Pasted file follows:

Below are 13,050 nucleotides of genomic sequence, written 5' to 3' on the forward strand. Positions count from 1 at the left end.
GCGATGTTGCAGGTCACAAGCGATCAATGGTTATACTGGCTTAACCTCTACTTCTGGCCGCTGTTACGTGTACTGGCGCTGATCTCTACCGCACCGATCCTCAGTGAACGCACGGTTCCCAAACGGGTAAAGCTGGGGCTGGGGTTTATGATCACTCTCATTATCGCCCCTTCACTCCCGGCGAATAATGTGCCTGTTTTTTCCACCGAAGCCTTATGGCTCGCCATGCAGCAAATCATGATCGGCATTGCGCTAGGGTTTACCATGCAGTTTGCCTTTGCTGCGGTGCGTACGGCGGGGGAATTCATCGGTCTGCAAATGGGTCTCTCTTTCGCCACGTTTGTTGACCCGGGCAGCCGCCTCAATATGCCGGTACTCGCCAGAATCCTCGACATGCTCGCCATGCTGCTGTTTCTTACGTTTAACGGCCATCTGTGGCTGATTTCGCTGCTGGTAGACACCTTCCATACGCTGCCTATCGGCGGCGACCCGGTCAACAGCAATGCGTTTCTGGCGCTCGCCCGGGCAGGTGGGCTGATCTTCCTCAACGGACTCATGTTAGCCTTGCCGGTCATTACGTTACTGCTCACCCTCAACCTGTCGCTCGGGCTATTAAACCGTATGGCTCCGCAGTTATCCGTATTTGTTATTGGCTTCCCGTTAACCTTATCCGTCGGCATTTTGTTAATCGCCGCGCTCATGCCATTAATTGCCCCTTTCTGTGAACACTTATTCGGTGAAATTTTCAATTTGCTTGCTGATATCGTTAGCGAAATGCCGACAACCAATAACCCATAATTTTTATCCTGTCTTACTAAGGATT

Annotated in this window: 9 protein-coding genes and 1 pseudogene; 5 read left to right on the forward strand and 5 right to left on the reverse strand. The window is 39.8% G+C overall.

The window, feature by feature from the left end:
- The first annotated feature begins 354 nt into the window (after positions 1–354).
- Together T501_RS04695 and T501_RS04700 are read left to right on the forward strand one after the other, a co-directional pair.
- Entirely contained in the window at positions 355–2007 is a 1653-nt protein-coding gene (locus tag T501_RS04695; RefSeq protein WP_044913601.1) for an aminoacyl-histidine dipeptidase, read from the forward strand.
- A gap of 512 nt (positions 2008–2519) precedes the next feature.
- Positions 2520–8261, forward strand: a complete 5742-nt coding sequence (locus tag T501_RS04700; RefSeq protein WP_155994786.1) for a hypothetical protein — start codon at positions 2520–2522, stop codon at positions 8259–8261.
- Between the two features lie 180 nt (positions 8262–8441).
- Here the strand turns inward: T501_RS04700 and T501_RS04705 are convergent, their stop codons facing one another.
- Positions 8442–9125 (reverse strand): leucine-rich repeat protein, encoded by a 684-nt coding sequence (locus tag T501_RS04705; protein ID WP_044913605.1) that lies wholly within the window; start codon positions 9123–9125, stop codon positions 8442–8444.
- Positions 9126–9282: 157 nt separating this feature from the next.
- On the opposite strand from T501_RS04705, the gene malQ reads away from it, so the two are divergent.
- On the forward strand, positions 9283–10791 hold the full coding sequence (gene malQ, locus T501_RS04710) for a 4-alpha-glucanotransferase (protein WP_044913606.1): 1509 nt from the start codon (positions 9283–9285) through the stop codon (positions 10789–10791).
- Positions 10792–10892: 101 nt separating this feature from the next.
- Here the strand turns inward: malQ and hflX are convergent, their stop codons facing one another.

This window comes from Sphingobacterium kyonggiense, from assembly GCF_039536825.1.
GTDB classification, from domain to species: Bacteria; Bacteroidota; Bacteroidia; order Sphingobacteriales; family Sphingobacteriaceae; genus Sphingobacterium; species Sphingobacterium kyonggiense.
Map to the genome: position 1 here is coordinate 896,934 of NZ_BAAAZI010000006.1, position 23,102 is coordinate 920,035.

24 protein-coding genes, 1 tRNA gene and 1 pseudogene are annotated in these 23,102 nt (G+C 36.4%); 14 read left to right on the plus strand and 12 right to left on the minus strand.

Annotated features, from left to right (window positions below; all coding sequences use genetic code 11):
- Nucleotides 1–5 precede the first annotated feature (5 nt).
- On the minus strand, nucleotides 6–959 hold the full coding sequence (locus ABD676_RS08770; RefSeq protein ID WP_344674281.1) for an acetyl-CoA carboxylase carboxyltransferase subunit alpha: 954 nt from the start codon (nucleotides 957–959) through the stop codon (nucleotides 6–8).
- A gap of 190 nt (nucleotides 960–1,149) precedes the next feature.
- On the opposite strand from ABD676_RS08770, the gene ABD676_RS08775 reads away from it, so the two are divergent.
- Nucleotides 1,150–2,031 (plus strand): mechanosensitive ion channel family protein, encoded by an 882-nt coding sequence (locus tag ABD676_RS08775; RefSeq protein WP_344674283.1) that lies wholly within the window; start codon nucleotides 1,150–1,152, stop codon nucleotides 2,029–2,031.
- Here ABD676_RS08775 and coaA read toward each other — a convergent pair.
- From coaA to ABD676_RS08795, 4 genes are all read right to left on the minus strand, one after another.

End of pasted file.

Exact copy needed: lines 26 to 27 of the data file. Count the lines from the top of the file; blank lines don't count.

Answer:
- On the opposite strand from ABD676_RS08770, the gene ABD676_RS08775 reads away from it, so the two are divergent.
- Nucleotides 1,150–2,031 (plus strand): mechanosensitive ion channel family protein, encoded by an 882-nt coding sequence (locus tag ABD676_RS08775; RefSeq protein WP_344674283.1) that lies wholly within the window; start codon nucleotides 1,150–1,152, stop codon nucleotides 2,029–2,031.